The stream was flowing clear and there was enough water for the BLTR to spawn as there are redds visible. I don't know what the normal flow rate is for Hidden at this time of year, but given that everything on the east slope is well below normal, it is likely that Hidden is also well below the average flow rate for this rime of year. The water temperature was just below 9 degrees Celsius. Elliot [Lindsay, from Trout Unlimited Canada] brought his wet suit and snorkel and surveyed about 100 m of stream to observe how many BLTR were present. He counted about 12 BLTR & 30 WSCT in that 100 m stretch.  We didn't do a redd count, but there were some redds that had been flagged, so it looked like some one had been up to survey the stream.

The planting site specifically was in relatively good condition with most of the plantings leafed out and alive. Higher up on the bank the plantings weren't doing as well (see photo) and a lower section has slumped close to the surface of the stream. It is still intact but may wash out next spring depending on how high the flows are. The "new" road around the planting site may be a small improvement, but the road should be removed. Having the road right next to the stream is definitely a problem as there are low points in the road that collect water and sediment that wash into the creek when it rains. Byron's drone footage also shows that there is a wet land above the planting site which may be the source of the springs & seasonal streams that are washing across the road lower down (between the planting site & falls). In some sections the road has captured the seasonal streams and is washing loose soil into the creek.

 

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Chipman Creek

On Saturday, August 19th, a group of volunteers from the Oldman River Chapter, Oldman Watershed Council, Pincher Creek MD, and Trout Unlimited Canada worked to reclaim an old stream crossing and restore some of the surrounding bank. On the previous day, concrete barricades were installed along an unneeded, unimproved road to prevent vehicle access to the stream. On the Saturday, volunteers planted several bushes and trees - Silverberry, Dogwood, Willow, Rose - as well as some grasses to help stabilize and reclaim the banks leading in and out of the crossing. It was a great success - pictures below:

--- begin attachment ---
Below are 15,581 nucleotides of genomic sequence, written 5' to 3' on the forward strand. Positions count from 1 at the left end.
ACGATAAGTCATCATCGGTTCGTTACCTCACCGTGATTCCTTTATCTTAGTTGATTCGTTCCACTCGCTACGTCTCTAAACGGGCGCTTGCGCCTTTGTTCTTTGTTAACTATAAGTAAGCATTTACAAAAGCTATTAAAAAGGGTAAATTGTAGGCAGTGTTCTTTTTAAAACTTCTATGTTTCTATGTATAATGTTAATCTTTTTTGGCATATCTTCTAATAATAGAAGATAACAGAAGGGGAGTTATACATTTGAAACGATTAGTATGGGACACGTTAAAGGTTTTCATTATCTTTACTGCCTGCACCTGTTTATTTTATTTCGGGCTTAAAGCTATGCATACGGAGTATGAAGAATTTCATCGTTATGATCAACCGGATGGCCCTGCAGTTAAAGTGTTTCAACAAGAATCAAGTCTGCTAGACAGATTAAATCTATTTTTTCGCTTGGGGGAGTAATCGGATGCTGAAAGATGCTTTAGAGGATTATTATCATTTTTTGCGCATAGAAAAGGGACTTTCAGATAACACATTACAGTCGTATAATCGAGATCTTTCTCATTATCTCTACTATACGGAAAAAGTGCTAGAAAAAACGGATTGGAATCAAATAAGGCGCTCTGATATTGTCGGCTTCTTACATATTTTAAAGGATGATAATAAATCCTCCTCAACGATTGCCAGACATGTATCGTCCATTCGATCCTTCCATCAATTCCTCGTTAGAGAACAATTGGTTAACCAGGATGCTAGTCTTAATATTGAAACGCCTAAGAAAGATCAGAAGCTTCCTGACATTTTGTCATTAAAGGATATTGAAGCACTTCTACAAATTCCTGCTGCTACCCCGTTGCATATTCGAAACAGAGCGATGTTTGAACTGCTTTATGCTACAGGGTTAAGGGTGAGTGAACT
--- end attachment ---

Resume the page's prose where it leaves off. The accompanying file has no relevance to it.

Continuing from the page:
Barricades installed across unimproved road leading to Chipman Creek.

Barricades installed across unimproved road leading to Chipman Creek.

 The road to Chipman Creek is paved with good intentions...

The road to Chipman Creek is paved with good intentions...

 Volunteers working to restore Chipman Creek.

Volunteers working to restore Chipman Creek.

Unfortunately, the work was vandalized soon after (possibly hours after). A barricade was removed to allow vehicle access; trees, bushes, and grasses were torn up; a vehicle attempted to cross, appears to have become stuck, and had to work to get back out of the creek. Some pictures, below:

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Nothing can diminish the value of the work our volunteers did out at Chipman Creek, especially not the misdoing of an ignorant vandal(s). That said, there is some physical damage, and volunteers are on hand to make repairs. We'll keep you posted!